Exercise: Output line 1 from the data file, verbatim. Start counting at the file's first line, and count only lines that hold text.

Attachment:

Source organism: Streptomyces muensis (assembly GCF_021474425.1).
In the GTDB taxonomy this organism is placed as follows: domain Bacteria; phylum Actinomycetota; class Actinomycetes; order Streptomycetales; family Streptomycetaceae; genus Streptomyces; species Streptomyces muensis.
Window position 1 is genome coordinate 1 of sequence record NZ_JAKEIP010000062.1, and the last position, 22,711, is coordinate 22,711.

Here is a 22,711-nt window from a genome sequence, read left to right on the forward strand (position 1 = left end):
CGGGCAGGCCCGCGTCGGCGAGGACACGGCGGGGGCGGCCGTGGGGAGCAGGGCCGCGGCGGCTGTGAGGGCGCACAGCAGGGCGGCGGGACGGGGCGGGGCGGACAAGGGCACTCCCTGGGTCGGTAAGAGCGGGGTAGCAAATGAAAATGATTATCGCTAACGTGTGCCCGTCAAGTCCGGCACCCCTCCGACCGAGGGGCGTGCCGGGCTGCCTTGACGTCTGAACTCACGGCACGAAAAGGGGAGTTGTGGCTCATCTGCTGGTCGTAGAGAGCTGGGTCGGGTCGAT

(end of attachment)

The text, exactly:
Source organism: Streptomyces muensis (assembly GCF_021474425.1).